billy-the-kid_lincoln-county-courthouse_escape_jail_killedRex Buchman says the mare I’m riding has been fed rocket fuel, but I don’t believe him. Besides, as our horses enter the Pecos River near Fort Sumner, New Mexico, my only concern is: Can she swim?

Buchman, a program director/agent with the DeBaca County Extension Service, and Tim T. Hagaman, who runs the Wortley Pat Garrett Hotel in historic Lincoln, created “The Trail of Billy’s Last Ride,” a 100-plus-mile butt-on experience from Lincoln to Fort Sumner, but I’m not part of that trail ride. This is just a nice way to wind down after a Renegade Road.

As my horse plunges into the river, I wonder if William H. Bonney ever entered the Pecos here. Fort Sumner’s the end of my journey, and splashing through the Pecos is a good time to reflect on Billy the Kid.

The Texas Connection

Of course, no one knows exactly where the Billy the Kid Trail really begins. New York? Indiana? Missouri? Wichita might be a good place to start, but you can’t get good Mexican food in Kansas, so let’s mount up in the Texas Panhandle.

A short drive out of Amarillo is Tascosa. The Kid frequented the “Cowboy Capital of the Plains” during his rustling days, but today Old Tascosa is known for Cal Farley’s Boys Ranch, a home for wayward boys and girls, established in 1939. Boys and girls maintain Tascosa’s Boot Hill Cemetery and Julian Bivins Museum, and visitors are welcome at the ranch, open daily from 8 a.m. to 5 p.m.

It’s a shame the Kid came along too early. The late Mr. Farley, I bet, would have straightened that boy out.

Entering New Mexico

The Kid is mostly a New Mexico story, so drive east on I-40 to Santa Rosa. Girls from Santa Rosa, as well as nearby Puerto de Luna and Anton Chico, used to head down to Fort Sumner for weekly dances ’cause everyone knew the Kid could cut a rug with the best of them. Santa Rosa is more Route 66 than Billy the Kid today, but he would have coveted that restored Ford Mustang on display at James “Bozo” Cordova’s Route 66 Auto Museum. Hey, the Kid had an eye for horse flesh, and you gotta love a “Pony” interior.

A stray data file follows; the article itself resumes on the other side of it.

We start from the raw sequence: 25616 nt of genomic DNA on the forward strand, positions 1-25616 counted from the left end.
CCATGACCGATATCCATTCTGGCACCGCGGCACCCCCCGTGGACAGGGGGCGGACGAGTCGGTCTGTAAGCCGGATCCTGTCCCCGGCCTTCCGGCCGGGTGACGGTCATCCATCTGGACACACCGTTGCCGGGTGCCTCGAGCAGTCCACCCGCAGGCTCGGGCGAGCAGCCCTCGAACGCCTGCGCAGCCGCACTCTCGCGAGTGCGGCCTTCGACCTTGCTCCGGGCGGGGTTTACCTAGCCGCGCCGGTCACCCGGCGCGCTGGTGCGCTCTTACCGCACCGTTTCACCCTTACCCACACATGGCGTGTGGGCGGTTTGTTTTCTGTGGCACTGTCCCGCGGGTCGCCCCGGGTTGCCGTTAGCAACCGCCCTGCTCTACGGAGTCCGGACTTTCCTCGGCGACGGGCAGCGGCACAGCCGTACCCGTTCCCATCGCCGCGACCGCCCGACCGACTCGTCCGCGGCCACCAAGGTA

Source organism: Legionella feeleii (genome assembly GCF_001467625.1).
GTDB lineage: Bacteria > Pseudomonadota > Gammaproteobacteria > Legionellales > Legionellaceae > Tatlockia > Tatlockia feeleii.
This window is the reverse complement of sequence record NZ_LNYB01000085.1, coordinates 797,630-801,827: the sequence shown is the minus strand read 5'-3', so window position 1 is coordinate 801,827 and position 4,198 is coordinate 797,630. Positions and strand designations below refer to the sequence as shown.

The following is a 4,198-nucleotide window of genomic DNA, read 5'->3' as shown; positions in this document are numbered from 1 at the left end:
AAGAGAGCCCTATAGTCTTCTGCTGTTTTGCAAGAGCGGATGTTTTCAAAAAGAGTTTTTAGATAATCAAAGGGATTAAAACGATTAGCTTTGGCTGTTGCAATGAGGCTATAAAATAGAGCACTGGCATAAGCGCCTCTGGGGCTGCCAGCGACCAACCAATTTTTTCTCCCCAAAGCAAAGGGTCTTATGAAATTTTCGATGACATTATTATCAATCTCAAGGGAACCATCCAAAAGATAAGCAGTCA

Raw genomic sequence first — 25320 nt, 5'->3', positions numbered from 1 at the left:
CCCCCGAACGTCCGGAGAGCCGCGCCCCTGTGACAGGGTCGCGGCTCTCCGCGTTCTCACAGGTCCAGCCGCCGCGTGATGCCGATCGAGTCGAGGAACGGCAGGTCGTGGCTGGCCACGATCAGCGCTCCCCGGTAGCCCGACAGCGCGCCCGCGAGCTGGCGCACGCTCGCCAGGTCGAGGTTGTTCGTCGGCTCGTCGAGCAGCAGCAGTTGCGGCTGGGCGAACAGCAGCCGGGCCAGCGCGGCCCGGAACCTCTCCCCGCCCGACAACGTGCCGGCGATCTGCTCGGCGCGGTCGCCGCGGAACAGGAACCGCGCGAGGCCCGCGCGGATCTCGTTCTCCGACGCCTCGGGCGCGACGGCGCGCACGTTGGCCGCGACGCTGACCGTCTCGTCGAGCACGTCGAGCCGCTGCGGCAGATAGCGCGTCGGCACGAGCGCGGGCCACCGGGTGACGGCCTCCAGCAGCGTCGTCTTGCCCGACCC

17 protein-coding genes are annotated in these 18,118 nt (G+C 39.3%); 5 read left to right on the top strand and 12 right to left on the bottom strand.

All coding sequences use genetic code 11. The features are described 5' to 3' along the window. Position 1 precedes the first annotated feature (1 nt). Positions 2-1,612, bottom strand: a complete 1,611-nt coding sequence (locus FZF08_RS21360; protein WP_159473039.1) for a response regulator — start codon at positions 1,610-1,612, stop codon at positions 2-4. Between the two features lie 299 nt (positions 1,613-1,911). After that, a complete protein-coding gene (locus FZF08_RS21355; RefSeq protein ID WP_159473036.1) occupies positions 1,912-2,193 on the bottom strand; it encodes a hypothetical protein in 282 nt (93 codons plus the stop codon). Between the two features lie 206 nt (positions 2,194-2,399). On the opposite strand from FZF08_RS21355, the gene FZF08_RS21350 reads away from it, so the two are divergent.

On the other hand, Puerto de Luna, a short drive south, and Anton Chico, northwest off U.S. 84, haven’t changed much since the Kid’s day. Locals give strangers “the stare,” making sure they aren’t up to no good. Easy, pard, I’m just interested in photographing the church at Anton Chico, where Pat Garrett and Sallie Chisum got hitched (not to each other).

The Other Las Vegas

I get a much warmer reception in Las Vegas, at least better than the one Garrett received after hauling the Kid and his cronies, including Dave Rudabaugh, here in December 1880. Not that the locals were disenfranchised with the Kid, mind you. That legendary notice to several “thieves, thugs, fakirs and bunko-steerers,” warning them of a possible “neck-tie party,” was first printed in 1882, after the Kid’s death. That hasn’t stopped profiteers, however, from changing the year to 1881 and selling it as a William H. Bonney souvenir.

Anyway, in 1880 Las Vegas residents wanted to string up Dirty Dave, but Garrett managed to get his prisoners out of town safe and sound to Santa Fe.

You’re probably in a hurry to go to Santa Fe, too, but enjoy Vegas. It’s not Sin City, but the historic Bridge Street district, Las Vegas City Museum and Rough Riders Memorial are fun spots to visit before traveling south on I-25.

The City Different

The Kid spent early 1881 in the Santa Fe city jail (now a parking lot), writing Gov. Lew Wallace (be sure to visit the Palace of the Governors) before being sent south in late March, but this wasn’t the Kid’s first visit to the City Different.

His ma, the widowed Catherine McCarty, married William Henry Harrison Antrim at the First Presbyterian Church on March 1, 1873, and Billy and brother Joe were witnesses. The church is undergoing renovation, but I know if First Prez’s Sheila Gustafason had been preaching in the 1870s, she would have steered our misguided youth down a proper course.

Not only that, but Wendy Lane at Back at the Ranch would have put better boots on our boy than the Hessian-style pair he’s wearing in the historic photograph, and the friendly staff at the Bobcat Bite (best green chile cheeseburgers in the world) would have put meat on his bones.

Southern Sites

From Santa Fe, it’s a long, dusty trail down I-25 to Las Cruces, the end of the trail for Pat Garrett, who met his demise in Alameda Arroyo in 1908. The one-time Lincoln County sheriff is buried in the Masonic cemetery on Compress Road. Nearby is the marker for Albert Jennings Fountain, one of Billy’s attorneys. Fountain’s body, however, was never found after he and his youngest son were murdered in 1896.